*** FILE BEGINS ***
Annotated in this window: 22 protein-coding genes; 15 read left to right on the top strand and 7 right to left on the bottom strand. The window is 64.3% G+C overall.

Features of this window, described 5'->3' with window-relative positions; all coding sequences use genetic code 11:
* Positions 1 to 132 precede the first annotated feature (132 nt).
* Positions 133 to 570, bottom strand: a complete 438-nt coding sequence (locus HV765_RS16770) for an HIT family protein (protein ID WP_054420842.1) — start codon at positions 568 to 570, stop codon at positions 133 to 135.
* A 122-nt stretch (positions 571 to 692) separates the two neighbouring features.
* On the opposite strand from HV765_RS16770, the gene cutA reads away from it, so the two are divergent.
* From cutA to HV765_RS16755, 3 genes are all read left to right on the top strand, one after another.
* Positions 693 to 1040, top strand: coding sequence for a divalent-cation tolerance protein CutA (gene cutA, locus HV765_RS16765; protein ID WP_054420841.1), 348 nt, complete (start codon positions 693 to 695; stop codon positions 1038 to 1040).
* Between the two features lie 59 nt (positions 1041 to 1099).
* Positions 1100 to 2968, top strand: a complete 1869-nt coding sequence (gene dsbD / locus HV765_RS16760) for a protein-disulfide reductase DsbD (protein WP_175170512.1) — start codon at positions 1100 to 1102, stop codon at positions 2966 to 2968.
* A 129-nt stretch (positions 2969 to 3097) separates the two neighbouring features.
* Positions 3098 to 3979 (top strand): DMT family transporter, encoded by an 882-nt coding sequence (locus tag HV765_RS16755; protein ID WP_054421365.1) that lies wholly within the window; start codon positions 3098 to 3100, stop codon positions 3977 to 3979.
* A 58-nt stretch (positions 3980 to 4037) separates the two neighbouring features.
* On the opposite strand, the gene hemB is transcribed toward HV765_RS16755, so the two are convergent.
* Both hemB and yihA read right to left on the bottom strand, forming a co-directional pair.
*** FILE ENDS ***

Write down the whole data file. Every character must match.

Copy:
Annotated in this window: 22 protein-coding genes; 15 read left to right on the top strand and 7 right to left on the bottom strand. The window is 64.3% G+C overall.

Features of this window, described 5'->3' with window-relative positions; all coding sequences use genetic code 11:
* Positions 1 to 132 precede the first annotated feature (132 nt).
* Positions 133 to 570, bottom strand: a complete 438-nt coding sequence (locus HV765_RS16770) for an HIT family protein (protein ID WP_054420842.1) — start codon at positions 568 to 570, stop codon at positions 133 to 135.
* A 122-nt stretch (positions 571 to 692) separates the two neighbouring features.
* On the opposite strand from HV765_RS16770, the gene cutA reads away from it, so the two are divergent.
* From cutA to HV765_RS16755, 3 genes are all read left to right on the top strand, one after another.
* Positions 693 to 1040, top strand: coding sequence for a divalent-cation tolerance protein CutA (gene cutA, locus HV765_RS16765; protein ID WP_054420841.1), 348 nt, complete (start codon positions 693 to 695; stop codon positions 1038 to 1040).
* Between the two features lie 59 nt (positions 1041 to 1099).
* Positions 1100 to 2968, top strand: a complete 1869-nt coding sequence (gene dsbD / locus HV765_RS16760) for a protein-disulfide reductase DsbD (protein WP_175170512.1) — start codon at positions 1100 to 1102, stop codon at positions 2966 to 2968.
* A 129-nt stretch (positions 2969 to 3097) separates the two neighbouring features.
* Positions 3098 to 3979 (top strand): DMT family transporter, encoded by an 882-nt coding sequence (locus tag HV765_RS16755; protein ID WP_054421365.1) that lies wholly within the window; start codon positions 3098 to 3100, stop codon positions 3977 to 3979.
* A 58-nt stretch (positions 3980 to 4037) separates the two neighbouring features.
* On the opposite strand, the gene hemB is transcribed toward HV765_RS16755, so the two are convergent.
* Both hemB and yihA read right to left on the bottom strand, forming a co-directional pair.